Two Poems by Ivy Alvarez

GINTÓNG ASAL

When I see you, I become you. When you see me, you become me. We recognise our similarities, hold up a hand, press palm to palm, move it around. The invisible glare now a mirror, we move our bodies about, now think for a minute, yes perhaps, yes we are the same. I will give you the benefit of my doubts, as I hope you will for me. You are more vulnerable than you think. I’m the stronger one. The odds are stacked, did you know that? We outnumber, outmanoeuvre, counterpoint in counterpart, better than you expect, but still we love despite the pain, despite the rain, despite society’s constructs, its bomb-making instructions. We deserve better. We are akin. The body can heal in the quiet. Our minds must be quiet. In solace, we reject pain and soothe ourselves to rightness again. Sit with me now through these sunsets, sunrises, all the prizes, surprises coming to us. We deserve this peace we feel, suffuse our beings, top to toe.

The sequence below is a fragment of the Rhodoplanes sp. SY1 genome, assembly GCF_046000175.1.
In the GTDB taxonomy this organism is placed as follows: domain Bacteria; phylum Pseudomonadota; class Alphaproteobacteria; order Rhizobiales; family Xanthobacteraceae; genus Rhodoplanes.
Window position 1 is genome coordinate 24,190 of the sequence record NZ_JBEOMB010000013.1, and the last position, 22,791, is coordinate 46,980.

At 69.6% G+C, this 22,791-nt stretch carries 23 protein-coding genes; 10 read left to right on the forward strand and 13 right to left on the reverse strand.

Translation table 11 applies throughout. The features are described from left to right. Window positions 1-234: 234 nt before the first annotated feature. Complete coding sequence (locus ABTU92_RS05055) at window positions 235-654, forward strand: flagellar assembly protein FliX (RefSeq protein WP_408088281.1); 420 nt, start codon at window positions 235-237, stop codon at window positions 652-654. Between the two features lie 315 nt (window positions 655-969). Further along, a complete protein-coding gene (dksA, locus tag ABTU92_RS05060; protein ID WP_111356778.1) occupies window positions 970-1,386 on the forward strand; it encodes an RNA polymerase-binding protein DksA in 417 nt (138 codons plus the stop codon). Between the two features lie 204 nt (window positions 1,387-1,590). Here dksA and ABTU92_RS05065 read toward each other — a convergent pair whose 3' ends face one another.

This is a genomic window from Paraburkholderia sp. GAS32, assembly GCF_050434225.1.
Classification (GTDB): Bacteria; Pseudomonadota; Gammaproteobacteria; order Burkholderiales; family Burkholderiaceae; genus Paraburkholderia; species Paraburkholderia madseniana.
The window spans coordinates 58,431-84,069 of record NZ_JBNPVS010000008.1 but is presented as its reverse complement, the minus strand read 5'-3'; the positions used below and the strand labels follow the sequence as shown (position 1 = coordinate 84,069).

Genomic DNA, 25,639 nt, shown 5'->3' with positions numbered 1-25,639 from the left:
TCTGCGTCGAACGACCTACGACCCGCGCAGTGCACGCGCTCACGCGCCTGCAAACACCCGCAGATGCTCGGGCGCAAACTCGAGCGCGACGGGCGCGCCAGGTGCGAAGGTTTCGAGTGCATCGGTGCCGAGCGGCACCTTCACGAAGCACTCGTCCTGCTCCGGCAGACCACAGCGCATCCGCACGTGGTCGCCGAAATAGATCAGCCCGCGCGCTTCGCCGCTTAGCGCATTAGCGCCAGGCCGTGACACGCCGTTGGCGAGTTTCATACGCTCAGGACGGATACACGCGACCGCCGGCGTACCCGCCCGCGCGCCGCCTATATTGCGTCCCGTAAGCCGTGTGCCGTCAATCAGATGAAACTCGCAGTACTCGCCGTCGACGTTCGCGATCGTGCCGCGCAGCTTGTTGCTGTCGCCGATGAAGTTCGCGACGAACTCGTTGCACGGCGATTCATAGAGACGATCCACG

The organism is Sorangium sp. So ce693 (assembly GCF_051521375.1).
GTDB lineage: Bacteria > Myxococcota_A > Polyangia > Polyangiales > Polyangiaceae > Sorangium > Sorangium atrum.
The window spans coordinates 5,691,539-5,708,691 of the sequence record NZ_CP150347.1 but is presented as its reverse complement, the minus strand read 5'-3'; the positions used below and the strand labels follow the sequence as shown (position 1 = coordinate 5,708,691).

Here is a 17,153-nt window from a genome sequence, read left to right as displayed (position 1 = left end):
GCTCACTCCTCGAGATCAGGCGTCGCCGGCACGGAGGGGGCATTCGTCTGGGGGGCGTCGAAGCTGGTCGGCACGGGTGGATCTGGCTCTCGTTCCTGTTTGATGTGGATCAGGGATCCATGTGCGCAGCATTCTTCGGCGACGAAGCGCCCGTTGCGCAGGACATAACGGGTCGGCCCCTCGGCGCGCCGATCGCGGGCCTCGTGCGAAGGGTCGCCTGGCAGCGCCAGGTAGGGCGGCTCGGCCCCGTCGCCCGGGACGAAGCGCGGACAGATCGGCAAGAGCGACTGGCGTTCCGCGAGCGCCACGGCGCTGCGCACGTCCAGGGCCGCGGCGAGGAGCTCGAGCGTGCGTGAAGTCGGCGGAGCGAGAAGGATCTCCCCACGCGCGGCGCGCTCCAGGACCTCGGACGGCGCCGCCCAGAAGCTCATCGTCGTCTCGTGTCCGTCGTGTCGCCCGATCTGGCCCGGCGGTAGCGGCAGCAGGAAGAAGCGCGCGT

Filipino idiom meaning a nice and worthwhile character admired by all (literally, gold original; golden behaviour)

GANGGÁKALINGKINGAN

 

I notice it lifted on me when I play my instrument, a little self-conscious, a little pinkie, three phalanges, so I’m told, so I’ve read. Etymologically Scottish, meaning small and wee, like a high note disappearing into the air. I pink and prink. Digitus minimus manus. Manually, I work on myself, from death to little death morning noon and night. I’ve lost count. I put down sheets and lie down, and go down on one knee then two and perhaps I know what to do, or can try to. Half the force of my hands relies on these and mine are curved, personal scimitars, a sickle moon to reap one’s crops, the width of a pencil and here I am … I write, to bring this back to life.

Filipino idiom meaning very small when compared to another (literally, as big as the small finger)